Neon has acquired the North American rights to “How to Blow Up a Pipeline,” a heist thriller that made its world premiere at the Toronto International Film Festival this week and was being sought by multiple studios.
The film from Daniel Goldhaber played in the Platform section of TIFF and is one of the first major acquisitions from the festival. Financial terms of the deal were not disclosed.
“How to Blow Up a Pipeline” follows a crew of young environmental activists who execute a daring mission to sabotage an oil pipeline in a taut and timely thriller that is part high-stakes heist, part radical exploration of direct action as climate activism.
The film stars Ariela Barer (“Runaways,” “Atypical”) alongside Kristine Froseth, Lukas Gage, Forrest Goodluck, Sasha Lane, Jayme Lawson, Marcus Scribner, Jake Weary, Irene Bedard and Olive Jane Lorraine.
Goldhaber co-wrote the script with Jordan Sjol, and Goldhaber also produced.
“How to Blow Up a Pipeline” was written, cast, financed, and prepped in only seven months with Lyrical Media and Spacemaker financing. The film was produced by Isa Mazzei, Goldhaber, Barer, David Grove Churchill Viste and Adam Wyatt Tate with production company Chrono. Alex Black and Alex Hughes also serve as producers, and Danielle Mandel is a co-producer. Jon Rosenberg, Riccardo Maddalosso, Sasha Lane, Forrest Goodluck, Jordan Sjol, Natalie Sellers and Eugene Kotlyarenko serve as executive producers.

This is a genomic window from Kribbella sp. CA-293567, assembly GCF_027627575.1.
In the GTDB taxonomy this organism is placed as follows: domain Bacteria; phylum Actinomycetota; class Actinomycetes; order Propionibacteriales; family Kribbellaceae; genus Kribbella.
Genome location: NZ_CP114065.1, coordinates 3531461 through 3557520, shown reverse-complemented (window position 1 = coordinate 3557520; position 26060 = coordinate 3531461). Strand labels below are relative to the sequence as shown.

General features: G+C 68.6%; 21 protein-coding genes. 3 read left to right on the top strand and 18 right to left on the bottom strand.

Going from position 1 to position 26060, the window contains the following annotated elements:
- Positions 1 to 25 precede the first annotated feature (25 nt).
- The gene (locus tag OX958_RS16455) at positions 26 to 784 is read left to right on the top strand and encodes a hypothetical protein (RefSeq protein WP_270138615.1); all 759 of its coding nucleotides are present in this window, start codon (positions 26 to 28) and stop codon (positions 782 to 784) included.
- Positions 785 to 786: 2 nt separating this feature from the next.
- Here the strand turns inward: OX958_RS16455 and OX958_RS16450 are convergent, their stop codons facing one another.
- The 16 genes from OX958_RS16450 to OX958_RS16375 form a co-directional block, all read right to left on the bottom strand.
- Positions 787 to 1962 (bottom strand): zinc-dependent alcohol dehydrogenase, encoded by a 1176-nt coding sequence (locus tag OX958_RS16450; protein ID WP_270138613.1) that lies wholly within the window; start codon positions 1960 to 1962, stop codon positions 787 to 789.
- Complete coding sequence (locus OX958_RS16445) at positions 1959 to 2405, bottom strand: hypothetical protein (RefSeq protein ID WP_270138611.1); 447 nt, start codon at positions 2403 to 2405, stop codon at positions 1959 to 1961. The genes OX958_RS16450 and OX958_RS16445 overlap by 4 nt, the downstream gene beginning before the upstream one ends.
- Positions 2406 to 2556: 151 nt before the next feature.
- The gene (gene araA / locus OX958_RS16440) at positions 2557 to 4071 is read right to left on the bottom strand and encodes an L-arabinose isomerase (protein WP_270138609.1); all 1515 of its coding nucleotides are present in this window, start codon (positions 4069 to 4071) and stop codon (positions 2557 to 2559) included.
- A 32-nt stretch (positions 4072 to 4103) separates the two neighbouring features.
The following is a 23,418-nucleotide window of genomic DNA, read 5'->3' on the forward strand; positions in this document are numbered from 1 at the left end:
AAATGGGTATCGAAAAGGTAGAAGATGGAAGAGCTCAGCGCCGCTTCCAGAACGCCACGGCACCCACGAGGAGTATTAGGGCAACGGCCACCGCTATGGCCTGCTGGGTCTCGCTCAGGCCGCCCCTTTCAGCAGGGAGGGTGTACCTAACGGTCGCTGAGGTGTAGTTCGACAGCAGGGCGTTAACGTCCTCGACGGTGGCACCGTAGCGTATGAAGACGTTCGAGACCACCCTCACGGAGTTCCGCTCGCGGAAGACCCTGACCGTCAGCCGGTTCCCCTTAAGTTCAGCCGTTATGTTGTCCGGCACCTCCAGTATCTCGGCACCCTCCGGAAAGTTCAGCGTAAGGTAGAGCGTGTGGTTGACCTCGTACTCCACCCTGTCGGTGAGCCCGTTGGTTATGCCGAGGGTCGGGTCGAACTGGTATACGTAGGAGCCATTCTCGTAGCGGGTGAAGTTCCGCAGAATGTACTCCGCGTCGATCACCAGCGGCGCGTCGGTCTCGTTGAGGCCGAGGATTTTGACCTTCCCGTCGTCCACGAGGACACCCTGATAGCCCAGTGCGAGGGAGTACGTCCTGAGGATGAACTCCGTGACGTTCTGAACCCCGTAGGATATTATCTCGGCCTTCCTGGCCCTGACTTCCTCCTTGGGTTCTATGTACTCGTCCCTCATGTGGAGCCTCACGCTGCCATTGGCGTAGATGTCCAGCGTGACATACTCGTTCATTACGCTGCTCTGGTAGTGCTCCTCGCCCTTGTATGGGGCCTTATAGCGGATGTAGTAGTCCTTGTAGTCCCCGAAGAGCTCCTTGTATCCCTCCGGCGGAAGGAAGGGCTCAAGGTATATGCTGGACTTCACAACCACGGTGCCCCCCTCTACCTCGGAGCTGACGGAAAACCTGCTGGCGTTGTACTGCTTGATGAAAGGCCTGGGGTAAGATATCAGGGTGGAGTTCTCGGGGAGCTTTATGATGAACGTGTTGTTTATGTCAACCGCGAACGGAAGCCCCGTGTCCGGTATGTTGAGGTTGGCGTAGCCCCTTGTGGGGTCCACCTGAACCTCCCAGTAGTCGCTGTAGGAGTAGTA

“When we started working on this movie, Neon was a dream distribution partner,” filmmakers Daniel Goldhaber, Ariela Barer, Jordan Sjol and Daniel Garber said in a statement. “They’ve done such incredible work supporting movies that are on the cutting edge of cinema and are constantly thinking of new, out-of-the-box ways to connect audiences and films. We are so lucky to have found a partner that has so passionately engaged with this project, and we could not be more thrilled to be collaborating with them to bring ‘How to Blow Up a Pipeline’ to theaters across America.”
Neon was expected to be one of the potential major players on the TIFF market, despite the fact that the indie distributor already had four films on the TIFF slate, including Laura Poitras’ Venice-winning documentary “All the Beauty and the Bloodshed,” the Palme d’Or winner “Triangle of Sadness,” the David Bowie doc “Moonage Daydream” and Hirokazu Kore-eda’s “Broker.”
The deal for the film was negotiated by Jeff Deutchman and Mason Speta for Neon with CAA Media Finance on behalf of the filmmakers.